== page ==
This legislative session, a bill (LD 1639) that would close Maine’s out-of-state waste loophole is gaining momentum. You see, Maine’s State-owned Juniper Ridge Landfill (JRL) was never supposed to accept out-of-state waste, and there is no good reason why it should. The State purchased the landfill to provide disposal capacity for Mainers’ waste, not the rest of New England.
Yet, for years two companies—Casella Waste Systems, that operates the JRL for the State, and a waste processing facility called ReSource that is owned by a New York-based private investment firm—have been in cahoots to use a loophole in the law to ship in thousands of tons of construction and demolition debris (CDD) from out of state and disguise it as waste generated in Maine so that it can be dumped here.
Here’s how the loophole works.
ReSource is paid by the ton to take in construction waste from across New England. About 90% of this waste comes from out of state, and the company only recycles about 10% of it on a good day. Under the loophole, the remaining waste is classified as in-state waste—because it is now “leftovers” from a Maine facility. So now, this out-state-waste in disguise can be sent to JRL as either Oversized Bulky Waste—which are things like appliances and couches—or as “CDD fines,” which is just crushed-up construction materials. ReSource pays Casella by the ton to dump these wastes at JRL, but the cost it pays for disposal is only a fraction of what the company makes from accepting the waste in the first place. This is how the company makes its money.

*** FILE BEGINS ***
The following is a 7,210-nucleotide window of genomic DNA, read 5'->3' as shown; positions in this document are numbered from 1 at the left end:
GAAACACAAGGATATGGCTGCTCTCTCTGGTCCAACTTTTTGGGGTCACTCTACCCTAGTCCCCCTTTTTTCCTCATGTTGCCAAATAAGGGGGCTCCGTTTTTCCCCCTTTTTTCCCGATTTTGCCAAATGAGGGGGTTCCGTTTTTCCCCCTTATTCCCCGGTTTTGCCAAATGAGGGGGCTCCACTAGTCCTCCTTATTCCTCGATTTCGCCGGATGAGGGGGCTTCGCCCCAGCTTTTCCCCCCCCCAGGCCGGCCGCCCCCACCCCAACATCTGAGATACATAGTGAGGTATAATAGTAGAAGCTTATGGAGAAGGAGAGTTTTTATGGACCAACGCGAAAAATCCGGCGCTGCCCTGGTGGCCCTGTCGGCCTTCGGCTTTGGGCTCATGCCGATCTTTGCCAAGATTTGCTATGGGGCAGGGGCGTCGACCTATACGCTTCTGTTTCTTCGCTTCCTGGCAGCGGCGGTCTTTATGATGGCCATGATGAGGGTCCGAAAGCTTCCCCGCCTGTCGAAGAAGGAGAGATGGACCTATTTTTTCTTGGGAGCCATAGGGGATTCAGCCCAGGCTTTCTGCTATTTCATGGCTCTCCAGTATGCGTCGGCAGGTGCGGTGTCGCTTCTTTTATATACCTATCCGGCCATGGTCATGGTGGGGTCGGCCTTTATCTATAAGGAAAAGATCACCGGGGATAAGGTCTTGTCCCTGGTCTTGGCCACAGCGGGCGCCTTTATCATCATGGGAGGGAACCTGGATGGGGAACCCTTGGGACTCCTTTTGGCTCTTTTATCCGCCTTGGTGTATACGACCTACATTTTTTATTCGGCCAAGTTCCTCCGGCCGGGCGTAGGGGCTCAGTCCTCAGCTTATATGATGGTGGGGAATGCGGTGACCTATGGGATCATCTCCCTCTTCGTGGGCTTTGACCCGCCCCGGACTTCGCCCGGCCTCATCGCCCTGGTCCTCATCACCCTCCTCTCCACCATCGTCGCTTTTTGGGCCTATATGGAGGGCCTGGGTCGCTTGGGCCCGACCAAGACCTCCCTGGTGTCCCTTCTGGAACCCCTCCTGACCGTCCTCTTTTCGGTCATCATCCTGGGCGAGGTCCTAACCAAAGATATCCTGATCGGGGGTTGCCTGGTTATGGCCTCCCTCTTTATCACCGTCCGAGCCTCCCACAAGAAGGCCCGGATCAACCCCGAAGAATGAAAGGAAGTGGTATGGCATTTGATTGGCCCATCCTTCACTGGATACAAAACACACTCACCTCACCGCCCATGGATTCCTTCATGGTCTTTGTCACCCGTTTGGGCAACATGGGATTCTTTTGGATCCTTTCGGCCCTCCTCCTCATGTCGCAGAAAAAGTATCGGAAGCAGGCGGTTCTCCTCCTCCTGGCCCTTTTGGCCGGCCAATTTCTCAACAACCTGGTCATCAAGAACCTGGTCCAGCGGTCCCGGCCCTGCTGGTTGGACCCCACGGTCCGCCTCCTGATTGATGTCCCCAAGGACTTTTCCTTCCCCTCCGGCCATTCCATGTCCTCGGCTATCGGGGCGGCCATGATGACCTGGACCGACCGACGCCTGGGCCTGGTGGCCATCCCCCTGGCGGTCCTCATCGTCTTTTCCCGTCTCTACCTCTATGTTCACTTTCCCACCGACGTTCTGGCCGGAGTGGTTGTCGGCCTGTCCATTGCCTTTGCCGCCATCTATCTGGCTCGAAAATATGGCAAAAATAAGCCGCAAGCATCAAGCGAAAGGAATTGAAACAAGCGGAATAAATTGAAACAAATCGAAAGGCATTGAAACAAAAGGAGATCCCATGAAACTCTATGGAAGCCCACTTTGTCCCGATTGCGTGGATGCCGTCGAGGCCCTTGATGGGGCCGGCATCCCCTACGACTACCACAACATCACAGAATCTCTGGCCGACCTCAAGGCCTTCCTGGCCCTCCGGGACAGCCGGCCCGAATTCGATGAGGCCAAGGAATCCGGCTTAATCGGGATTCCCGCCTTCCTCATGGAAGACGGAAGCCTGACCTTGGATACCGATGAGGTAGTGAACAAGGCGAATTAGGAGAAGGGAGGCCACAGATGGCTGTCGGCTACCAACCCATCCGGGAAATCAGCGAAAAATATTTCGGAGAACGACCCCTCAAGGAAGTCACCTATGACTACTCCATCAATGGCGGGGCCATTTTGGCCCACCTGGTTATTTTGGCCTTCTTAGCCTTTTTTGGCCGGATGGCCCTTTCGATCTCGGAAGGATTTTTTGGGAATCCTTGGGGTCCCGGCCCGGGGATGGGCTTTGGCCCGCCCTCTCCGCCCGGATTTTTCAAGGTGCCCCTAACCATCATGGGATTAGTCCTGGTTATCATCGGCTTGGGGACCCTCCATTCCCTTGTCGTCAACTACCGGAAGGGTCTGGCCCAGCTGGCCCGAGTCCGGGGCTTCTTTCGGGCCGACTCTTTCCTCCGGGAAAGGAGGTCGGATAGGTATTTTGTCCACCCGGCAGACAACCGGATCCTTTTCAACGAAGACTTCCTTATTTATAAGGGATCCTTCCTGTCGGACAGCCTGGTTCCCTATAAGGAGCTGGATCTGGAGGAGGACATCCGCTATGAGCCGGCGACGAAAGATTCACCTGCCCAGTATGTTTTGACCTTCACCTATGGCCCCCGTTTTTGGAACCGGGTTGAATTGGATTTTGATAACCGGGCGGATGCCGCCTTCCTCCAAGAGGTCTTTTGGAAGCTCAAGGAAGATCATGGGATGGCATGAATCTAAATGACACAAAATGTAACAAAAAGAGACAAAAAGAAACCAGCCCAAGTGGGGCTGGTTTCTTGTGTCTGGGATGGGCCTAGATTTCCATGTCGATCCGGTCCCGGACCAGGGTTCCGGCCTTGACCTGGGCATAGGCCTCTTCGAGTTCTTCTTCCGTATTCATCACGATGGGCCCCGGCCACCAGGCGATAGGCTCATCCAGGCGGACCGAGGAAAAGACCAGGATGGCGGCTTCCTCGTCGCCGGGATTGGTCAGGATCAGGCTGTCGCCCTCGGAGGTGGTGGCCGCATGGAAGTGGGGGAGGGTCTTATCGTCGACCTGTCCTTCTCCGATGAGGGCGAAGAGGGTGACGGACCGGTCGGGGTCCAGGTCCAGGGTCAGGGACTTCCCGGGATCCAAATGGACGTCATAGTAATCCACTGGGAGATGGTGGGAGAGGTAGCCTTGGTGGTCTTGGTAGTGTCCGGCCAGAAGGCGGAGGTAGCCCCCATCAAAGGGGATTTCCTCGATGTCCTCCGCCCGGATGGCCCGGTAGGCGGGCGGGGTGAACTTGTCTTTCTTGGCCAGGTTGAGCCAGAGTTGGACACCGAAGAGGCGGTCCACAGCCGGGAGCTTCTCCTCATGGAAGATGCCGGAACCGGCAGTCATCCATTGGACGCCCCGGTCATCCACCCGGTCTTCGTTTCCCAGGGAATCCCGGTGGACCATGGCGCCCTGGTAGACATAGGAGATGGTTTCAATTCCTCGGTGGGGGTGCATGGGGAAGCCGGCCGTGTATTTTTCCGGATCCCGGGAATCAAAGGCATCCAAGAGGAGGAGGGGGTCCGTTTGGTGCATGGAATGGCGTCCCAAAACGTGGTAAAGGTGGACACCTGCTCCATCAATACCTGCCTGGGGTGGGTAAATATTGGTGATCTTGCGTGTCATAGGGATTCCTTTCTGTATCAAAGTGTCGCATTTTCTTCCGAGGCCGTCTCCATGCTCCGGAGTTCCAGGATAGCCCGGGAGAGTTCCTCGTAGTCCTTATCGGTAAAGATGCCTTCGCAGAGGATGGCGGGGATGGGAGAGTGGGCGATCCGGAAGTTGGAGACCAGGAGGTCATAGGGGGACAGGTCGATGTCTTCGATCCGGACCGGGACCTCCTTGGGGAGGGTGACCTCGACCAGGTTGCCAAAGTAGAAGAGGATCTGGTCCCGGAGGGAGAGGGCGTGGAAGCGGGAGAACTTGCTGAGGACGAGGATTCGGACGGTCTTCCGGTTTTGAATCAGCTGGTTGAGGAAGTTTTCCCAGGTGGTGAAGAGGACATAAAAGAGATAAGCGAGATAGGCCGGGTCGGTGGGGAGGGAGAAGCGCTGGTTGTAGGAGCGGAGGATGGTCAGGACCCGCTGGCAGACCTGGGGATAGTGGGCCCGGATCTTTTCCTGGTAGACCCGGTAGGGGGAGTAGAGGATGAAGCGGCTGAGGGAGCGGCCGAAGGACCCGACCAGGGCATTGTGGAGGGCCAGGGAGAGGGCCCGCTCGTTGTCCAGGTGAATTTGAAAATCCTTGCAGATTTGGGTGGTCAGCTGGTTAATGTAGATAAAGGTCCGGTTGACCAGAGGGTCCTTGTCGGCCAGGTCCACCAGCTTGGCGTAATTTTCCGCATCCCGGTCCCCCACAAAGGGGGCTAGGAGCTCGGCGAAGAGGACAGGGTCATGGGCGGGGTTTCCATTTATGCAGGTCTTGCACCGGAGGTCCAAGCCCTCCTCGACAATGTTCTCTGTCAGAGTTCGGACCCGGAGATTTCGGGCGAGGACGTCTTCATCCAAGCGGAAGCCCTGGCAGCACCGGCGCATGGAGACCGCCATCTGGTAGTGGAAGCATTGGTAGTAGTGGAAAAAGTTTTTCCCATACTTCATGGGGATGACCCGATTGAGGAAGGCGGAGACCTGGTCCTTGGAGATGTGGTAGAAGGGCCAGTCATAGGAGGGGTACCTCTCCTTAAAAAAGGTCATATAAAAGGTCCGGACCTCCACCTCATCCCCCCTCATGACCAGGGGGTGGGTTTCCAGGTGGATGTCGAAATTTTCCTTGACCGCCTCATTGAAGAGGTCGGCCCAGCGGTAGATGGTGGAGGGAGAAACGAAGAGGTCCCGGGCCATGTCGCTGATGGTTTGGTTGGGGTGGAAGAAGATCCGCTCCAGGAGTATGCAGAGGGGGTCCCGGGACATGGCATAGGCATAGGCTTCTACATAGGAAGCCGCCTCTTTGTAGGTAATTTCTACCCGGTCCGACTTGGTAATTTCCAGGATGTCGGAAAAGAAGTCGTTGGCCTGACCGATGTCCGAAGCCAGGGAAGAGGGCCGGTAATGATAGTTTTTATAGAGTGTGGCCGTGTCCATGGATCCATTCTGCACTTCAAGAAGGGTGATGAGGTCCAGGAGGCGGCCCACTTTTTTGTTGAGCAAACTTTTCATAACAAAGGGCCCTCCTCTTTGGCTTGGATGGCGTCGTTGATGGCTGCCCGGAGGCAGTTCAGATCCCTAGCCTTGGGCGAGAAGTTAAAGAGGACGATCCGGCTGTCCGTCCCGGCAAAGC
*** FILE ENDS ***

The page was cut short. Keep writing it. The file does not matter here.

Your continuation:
LD 1639 would close the out-of-state waste loophole and ensure that only waste actually generated in Maine is disposed of at JRL. Now that the bill has passed out of committee with a bipartisan 10-3 vote and the loophole has been exposed, Casella and ReSource are back on their heels and spreading myths to confuse legislators and the public.
Here is the truth about the false claims these companies are making:
Myth #1: Casella needs the crushed-up construction material made by ReSource to cover the landfill each day, and no suitable environmentally friendly alternatives exist.
The Truth: There are several greener options that Casella could use to cover the landfill. These options are just less lucrative, so the company is ignoring them. According to landfill experts, the most sustainable option is to use a retractable tarp. This saves on landfill capacity and can better prevent water from entering the landfill, which is what creates leachate (toxic garbage juice). Casella can also use any soil-like material, which is readily available in Maine. Experts also say that the construction material Casella is currently using is only appropriate in very arid regions due to its contribution to hydrogen sulfide gas production. This means the current practice is actually environmentally harmful when done in Maine.
Myth #2: Casella needs the Oversized Bulky Waste to stabilize the increasing amount of sludge going to the landfill and that there are no better alternatives to stabilize the sludge.